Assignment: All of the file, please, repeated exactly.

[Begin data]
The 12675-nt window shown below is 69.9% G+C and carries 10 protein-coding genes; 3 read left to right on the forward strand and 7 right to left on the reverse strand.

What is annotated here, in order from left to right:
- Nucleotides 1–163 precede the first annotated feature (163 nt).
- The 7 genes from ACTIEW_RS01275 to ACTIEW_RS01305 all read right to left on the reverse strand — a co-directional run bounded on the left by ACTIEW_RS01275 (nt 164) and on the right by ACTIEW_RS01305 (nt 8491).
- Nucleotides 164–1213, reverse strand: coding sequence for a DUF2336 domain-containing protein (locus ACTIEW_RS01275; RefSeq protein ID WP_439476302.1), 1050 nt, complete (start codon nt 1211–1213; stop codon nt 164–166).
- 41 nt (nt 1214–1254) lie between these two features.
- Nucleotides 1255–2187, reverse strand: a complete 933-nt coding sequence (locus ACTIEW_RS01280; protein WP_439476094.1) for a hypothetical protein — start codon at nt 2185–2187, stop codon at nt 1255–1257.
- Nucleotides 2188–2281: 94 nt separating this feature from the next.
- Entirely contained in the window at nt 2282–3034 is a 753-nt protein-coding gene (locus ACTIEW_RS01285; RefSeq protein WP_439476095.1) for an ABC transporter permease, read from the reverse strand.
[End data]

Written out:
The 12675-nt window shown below is 69.9% G+C and carries 10 protein-coding genes; 3 read left to right on the forward strand and 7 right to left on the reverse strand.

What is annotated here, in order from left to right:
- Nucleotides 1–163 precede the first annotated feature (163 nt).
- The 7 genes from ACTIEW_RS01275 to ACTIEW_RS01305 all read right to left on the reverse strand — a co-directional run bounded on the left by ACTIEW_RS01275 (nt 164) and on the right by ACTIEW_RS01305 (nt 8491).
- Nucleotides 164–1213, reverse strand: coding sequence for a DUF2336 domain-containing protein (locus ACTIEW_RS01275; RefSeq protein ID WP_439476302.1), 1050 nt, complete (start codon nt 1211–1213; stop codon nt 164–166).
- 41 nt (nt 1214–1254) lie between these two features.
- Nucleotides 1255–2187, reverse strand: a complete 933-nt coding sequence (locus ACTIEW_RS01280; protein WP_439476094.1) for a hypothetical protein — start codon at nt 2185–2187, stop codon at nt 1255–1257.
- Nucleotides 2188–2281: 94 nt separating this feature from the next.
- Entirely contained in the window at nt 2282–3034 is a 753-nt protein-coding gene (locus ACTIEW_RS01285; RefSeq protein WP_439476095.1) for an ABC transporter permease, read from the reverse strand.